Yum! Brands Inc.’s vice chairman apologized to Chinese consumers for a food safety scandal involving a former chicken supplier in an letter posted on KFC’s official microblog.
Yum’s self-inspection processes and internal communications had been lacking, Sam Su, also chairman of the the Louisville, Kentucky-based restaurant chain’s China business, said in the letter today. The company failed to change its suppliers quickly enough, he said.
Yum, which operates KFC and Pizza Hut outlets in China, said fourth-quarter same-store sales fell more than projected there after a government probe into the former supplier. The Shanghai Food and Drug Administration said on Dec. 20 tests conducted by a third-party agency from 2010 to 2011 found eight batches of chicken supplied to Yum by Liuhe Group Co. had antibiotics levels that didn’t meet prescribed standards.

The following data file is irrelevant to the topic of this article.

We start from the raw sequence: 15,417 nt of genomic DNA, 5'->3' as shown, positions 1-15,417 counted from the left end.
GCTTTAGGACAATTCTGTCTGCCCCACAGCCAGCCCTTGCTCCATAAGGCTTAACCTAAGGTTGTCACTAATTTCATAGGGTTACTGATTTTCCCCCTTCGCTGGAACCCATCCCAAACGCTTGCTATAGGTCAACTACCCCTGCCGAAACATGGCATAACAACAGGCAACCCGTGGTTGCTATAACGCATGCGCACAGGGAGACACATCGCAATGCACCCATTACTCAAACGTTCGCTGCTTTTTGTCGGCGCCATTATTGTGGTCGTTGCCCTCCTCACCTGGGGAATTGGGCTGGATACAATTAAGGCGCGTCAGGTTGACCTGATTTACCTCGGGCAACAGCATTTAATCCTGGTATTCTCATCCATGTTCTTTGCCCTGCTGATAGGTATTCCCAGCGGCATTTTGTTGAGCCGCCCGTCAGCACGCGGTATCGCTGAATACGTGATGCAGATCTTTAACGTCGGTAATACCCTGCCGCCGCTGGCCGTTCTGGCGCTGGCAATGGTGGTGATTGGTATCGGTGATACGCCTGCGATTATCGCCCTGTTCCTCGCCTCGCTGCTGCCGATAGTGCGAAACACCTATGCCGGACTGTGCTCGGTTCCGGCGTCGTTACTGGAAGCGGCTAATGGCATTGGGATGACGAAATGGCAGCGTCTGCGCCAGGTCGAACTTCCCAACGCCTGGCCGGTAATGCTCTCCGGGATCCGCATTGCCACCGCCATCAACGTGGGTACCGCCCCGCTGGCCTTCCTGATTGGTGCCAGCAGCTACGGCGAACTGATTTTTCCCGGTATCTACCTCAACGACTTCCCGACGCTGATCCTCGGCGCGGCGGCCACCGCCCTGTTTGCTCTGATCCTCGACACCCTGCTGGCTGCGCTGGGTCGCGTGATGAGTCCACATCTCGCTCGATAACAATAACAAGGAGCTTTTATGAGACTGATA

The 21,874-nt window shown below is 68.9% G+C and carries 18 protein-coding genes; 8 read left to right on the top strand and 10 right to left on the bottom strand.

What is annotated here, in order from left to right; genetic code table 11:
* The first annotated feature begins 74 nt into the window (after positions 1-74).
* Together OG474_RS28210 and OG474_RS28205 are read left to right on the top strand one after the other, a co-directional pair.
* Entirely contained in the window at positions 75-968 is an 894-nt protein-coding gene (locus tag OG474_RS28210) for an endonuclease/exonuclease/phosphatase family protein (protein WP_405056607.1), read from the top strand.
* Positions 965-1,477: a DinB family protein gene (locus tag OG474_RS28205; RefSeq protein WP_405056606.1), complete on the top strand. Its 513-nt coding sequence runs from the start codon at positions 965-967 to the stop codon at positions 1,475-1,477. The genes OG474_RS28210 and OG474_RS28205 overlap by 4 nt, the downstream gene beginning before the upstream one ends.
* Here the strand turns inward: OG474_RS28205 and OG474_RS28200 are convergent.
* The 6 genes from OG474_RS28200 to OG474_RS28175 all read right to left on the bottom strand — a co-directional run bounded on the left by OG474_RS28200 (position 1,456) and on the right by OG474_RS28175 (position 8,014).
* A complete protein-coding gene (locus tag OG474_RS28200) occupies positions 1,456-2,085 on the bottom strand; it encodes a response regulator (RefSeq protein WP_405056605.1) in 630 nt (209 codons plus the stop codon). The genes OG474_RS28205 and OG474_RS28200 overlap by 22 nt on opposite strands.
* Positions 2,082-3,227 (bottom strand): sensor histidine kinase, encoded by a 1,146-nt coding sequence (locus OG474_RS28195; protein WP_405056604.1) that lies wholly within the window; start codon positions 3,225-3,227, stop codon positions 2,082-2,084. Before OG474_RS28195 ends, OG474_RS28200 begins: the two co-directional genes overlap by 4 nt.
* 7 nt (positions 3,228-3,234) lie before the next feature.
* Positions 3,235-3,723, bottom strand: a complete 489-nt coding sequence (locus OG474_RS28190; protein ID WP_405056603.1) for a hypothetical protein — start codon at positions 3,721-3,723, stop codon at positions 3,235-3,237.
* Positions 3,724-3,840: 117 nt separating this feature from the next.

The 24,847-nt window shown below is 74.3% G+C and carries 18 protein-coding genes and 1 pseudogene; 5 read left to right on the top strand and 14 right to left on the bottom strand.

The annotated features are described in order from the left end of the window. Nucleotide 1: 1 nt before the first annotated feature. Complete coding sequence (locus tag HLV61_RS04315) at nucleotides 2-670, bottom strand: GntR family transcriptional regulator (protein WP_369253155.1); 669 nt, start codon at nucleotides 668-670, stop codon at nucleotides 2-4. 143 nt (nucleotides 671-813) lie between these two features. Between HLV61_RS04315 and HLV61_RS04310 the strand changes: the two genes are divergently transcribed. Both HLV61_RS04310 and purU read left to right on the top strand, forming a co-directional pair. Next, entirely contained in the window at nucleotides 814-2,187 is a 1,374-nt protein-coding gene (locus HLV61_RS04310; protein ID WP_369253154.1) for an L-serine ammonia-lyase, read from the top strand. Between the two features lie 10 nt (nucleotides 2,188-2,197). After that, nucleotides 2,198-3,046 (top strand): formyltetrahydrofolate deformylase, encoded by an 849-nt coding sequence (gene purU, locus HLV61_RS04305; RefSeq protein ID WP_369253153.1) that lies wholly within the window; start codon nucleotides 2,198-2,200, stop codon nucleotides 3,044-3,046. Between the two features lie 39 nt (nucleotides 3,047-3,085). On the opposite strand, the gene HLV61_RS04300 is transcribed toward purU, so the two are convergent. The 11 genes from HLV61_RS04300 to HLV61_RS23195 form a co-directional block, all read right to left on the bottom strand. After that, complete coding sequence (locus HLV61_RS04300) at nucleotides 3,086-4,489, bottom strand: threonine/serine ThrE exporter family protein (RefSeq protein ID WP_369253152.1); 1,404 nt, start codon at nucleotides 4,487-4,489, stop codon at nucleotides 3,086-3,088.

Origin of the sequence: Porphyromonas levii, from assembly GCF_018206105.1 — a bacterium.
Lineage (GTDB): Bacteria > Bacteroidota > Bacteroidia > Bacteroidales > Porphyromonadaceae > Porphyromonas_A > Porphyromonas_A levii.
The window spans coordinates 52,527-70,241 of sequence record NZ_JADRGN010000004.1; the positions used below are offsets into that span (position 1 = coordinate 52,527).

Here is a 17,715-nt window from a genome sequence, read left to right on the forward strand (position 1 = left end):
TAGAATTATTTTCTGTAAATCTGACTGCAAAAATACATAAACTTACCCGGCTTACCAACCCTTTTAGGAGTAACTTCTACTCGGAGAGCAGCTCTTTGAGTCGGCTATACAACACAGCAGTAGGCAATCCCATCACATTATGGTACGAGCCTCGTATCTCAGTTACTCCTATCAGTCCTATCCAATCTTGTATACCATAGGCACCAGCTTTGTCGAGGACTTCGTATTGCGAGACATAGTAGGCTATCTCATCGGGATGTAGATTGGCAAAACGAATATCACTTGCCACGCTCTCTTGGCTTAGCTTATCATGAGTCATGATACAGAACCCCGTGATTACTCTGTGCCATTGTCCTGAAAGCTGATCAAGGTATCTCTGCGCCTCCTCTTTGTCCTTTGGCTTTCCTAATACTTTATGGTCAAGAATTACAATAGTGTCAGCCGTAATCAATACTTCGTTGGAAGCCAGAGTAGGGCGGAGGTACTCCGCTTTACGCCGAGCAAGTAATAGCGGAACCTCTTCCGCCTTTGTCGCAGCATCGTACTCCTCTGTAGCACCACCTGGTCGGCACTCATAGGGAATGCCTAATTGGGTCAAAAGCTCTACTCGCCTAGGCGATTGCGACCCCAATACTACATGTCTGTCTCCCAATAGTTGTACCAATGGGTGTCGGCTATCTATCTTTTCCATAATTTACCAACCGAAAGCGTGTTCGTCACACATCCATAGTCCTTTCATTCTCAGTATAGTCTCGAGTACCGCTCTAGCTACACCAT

“I promise you that all of Yum’s employees, starting from me, will adopt a humble attitude and listen to all sides, doing our very best to tackle the problem,” Su said in the letter. “We will make serious changes and raise our management standards in order to win back your trust.”
Su, who spearheaded Yum’s rise on the mainland and oversaw the takeover of the Little Sheep Group hot pot chain, pledged to run more stringent checks on supplier quality and encourage poultry companies to adopt advanced farming methods. The chain got 44 percent of its revenue from the nation in 2011.
Yum will learn from the experience and also improve its communication with government ministries going forward, he said.
China same-store sales dropped 6 percent in the fourth quarter, compared with a previous estimate for a decline of 4 percent, the company said in an exchange filing this week.